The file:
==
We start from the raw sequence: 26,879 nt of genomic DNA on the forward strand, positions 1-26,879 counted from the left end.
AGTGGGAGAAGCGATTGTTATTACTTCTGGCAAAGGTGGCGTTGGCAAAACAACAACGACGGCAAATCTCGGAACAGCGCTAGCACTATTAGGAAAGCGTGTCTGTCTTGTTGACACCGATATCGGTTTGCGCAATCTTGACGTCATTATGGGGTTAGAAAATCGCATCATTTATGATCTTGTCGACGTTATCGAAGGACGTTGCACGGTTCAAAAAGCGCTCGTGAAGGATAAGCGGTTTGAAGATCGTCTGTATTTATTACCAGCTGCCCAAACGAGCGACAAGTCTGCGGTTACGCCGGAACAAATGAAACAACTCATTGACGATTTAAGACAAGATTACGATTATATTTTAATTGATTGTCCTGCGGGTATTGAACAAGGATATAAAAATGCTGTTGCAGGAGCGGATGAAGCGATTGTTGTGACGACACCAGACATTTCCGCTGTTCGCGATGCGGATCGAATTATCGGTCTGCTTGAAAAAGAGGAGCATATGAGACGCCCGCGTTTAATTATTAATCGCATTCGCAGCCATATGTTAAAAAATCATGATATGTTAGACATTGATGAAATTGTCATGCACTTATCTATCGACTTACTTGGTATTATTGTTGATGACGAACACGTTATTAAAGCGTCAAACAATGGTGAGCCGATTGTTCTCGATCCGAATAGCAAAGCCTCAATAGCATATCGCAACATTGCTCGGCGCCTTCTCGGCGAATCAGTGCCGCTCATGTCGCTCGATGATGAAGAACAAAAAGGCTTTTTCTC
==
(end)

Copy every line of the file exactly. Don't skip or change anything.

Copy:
We start from the raw sequence: 26,879 nt of genomic DNA on the forward strand, positions 1-26,879 counted from the left end.
AGTGGGAGAAGCGATTGTTATTACTTCTGGCAAAGGTGGCGTTGGCAAAACAACAACGACGGCAAATCTCGGAACAGCGCTAGCACTATTAGGAAAGCGTGTCTGTCTTGTTGACACCGATATCGGTTTGCGCAATCTTGACGTCATTATGGGGTTAGAAAATCGCATCATTTATGATCTTGTCGACGTTATCGAAGGACGTTGCACGGTTCAAAAAGCGCTCGTGAAGGATAAGCGGTTTGAAGATCGTCTGTATTTATTACCAGCTGCCCAAACGAGCGACAAGTCTGCGGTTACGCCGGAACAAATGAAACAACTCATTGACGATTTAAGACAAGATTACGATTATATTTTAATTGATTGTCCTGCGGGTATTGAACAAGGATATAAAAATGCTGTTGCAGGAGCGGATGAAGCGATTGTTGTGACGACACCAGACATTTCCGCTGTTCGCGATGCGGATCGAATTATCGGTCTGCTTGAAAAAGAGGAGCATATGAGACGCCCGCGTTTAATTATTAATCGCATTCGCAGCCATATGTTAAAAAATCATGATATGTTAGACATTGATGAAATTGTCATGCACTTATCTATCGACTTACTTGGTATTATTGTTGATGACGAACACGTTATTAAAGCGTCAAACAATGGTGAGCCGATTGTTCTCGATCCGAATAGCAAAGCCTCAATAGCATATCGCAACATTGCTCGGCGCCTTCTCGGCGAATCAGTGCCGCTCATGTCGCTCGATGATGAAGAACAAAAAGGCTTTTTCTC